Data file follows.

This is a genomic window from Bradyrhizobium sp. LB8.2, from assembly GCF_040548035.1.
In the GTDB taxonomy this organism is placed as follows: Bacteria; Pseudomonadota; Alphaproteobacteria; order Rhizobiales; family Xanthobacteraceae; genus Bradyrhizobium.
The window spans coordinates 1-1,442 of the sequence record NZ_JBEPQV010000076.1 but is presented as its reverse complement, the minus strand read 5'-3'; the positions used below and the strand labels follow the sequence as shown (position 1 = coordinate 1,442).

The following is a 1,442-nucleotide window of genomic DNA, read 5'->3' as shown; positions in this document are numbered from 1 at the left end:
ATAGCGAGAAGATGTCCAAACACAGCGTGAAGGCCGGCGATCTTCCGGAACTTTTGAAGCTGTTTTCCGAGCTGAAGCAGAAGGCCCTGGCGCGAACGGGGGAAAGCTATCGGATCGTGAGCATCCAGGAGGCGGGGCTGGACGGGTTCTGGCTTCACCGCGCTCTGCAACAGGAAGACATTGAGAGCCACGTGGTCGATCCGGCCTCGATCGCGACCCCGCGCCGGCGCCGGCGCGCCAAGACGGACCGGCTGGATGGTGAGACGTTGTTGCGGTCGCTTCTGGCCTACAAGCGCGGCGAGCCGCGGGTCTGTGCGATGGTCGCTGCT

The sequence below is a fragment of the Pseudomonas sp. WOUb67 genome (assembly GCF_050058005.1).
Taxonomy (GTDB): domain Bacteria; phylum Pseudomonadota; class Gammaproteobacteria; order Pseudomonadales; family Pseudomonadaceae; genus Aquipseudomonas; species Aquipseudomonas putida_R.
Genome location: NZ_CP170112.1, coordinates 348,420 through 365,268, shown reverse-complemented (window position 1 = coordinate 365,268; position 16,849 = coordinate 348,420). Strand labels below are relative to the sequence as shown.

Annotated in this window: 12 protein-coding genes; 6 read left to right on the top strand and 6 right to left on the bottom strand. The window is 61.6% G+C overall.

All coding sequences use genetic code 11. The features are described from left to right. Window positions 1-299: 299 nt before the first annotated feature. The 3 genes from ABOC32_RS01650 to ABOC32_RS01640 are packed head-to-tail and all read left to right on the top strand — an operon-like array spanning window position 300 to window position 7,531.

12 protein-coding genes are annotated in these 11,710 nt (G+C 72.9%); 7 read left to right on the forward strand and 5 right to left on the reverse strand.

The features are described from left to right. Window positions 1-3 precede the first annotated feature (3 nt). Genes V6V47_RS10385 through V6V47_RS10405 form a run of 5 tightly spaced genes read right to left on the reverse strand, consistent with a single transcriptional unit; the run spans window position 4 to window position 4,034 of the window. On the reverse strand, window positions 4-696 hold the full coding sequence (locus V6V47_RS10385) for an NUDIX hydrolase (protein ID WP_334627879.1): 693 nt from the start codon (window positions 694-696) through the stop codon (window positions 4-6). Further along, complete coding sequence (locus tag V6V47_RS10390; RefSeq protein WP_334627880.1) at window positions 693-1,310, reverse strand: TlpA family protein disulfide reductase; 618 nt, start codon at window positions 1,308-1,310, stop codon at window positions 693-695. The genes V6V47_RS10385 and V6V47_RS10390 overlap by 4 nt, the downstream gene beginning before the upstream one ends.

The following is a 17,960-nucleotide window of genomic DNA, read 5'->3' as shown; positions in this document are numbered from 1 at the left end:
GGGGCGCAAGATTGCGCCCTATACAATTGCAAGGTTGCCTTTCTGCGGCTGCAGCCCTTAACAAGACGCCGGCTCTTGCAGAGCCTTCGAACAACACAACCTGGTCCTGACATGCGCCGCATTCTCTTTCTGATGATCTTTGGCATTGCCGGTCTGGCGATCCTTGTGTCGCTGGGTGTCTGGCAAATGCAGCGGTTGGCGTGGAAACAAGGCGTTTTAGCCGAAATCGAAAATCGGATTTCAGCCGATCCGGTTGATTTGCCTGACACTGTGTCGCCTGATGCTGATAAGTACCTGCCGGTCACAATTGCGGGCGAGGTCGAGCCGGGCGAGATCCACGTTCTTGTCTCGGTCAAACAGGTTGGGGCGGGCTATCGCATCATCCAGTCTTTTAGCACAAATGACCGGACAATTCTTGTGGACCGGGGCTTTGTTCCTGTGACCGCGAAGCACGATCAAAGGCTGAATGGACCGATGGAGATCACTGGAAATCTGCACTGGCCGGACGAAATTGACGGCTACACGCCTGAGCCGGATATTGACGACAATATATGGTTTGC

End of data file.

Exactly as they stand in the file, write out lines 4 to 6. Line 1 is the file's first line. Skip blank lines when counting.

The following is a 1,442-nucleotide window of genomic DNA, read 5'->3' as shown; positions in this document are numbered from 1 at the left end:
ATAGCGAGAAGATGTCCAAACACAGCGTGAAGGCCGGCGATCTTCCGGAACTTTTGAAGCTGTTTTCCGAGCTGAAGCAGAAGGCCCTGGCGCGAACGGGGGAAAGCTATCGGATCGTGAGCATCCAGGAGGCGGGGCTGGACGGGTTCTGGCTTCACCGCGCTCTGCAACAGGAAGACATTGAGAGCCACGTGGTCGATCCGGCCTCGATCGCGACCCCGCGCCGGCGCCGGCGCGCCAAGACGGACCGGCTGGATGGTGAGACGTTGTTGCGGTCGCTTCTGGCCTACAAGCGCGGCGAGCCGCGGGTCTGTGCGATGGTCGCTGCT

The sequence below is a fragment of the Pseudomonas sp. WOUb67 genome (assembly GCF_050058005.1).